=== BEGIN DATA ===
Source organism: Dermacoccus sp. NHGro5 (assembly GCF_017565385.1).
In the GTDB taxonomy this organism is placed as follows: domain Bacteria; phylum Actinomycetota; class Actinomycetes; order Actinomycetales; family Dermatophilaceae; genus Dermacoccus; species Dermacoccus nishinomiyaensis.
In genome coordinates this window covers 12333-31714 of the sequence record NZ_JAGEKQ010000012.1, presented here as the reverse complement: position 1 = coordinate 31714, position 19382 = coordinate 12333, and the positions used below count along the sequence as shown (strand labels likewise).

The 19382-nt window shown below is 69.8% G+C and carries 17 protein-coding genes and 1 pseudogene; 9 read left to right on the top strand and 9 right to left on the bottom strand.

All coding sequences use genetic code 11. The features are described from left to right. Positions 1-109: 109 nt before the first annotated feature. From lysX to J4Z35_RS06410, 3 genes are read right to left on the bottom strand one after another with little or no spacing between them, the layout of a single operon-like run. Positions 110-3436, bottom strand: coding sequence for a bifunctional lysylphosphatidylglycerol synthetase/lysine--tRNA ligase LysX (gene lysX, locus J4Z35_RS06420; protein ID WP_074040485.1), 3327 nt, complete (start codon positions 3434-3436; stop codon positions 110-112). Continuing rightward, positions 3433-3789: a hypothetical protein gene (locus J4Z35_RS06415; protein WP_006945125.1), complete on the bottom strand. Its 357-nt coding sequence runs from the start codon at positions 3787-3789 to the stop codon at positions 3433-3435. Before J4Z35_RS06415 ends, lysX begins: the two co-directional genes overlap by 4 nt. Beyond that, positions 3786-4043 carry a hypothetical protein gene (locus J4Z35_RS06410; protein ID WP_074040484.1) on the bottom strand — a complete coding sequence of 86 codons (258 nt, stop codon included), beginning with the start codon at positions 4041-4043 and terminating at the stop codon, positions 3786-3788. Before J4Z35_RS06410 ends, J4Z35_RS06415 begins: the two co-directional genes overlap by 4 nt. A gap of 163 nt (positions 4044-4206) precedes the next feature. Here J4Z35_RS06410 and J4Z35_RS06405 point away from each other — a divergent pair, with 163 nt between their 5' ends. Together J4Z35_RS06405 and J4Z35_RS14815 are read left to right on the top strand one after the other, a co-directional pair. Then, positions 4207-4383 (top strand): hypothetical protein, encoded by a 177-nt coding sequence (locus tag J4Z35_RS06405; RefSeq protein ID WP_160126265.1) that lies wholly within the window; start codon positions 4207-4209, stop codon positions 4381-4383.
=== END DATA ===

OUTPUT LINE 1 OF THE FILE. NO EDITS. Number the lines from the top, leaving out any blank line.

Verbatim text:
Source organism: Dermacoccus sp. NHGro5 (assembly GCF_017565385.1).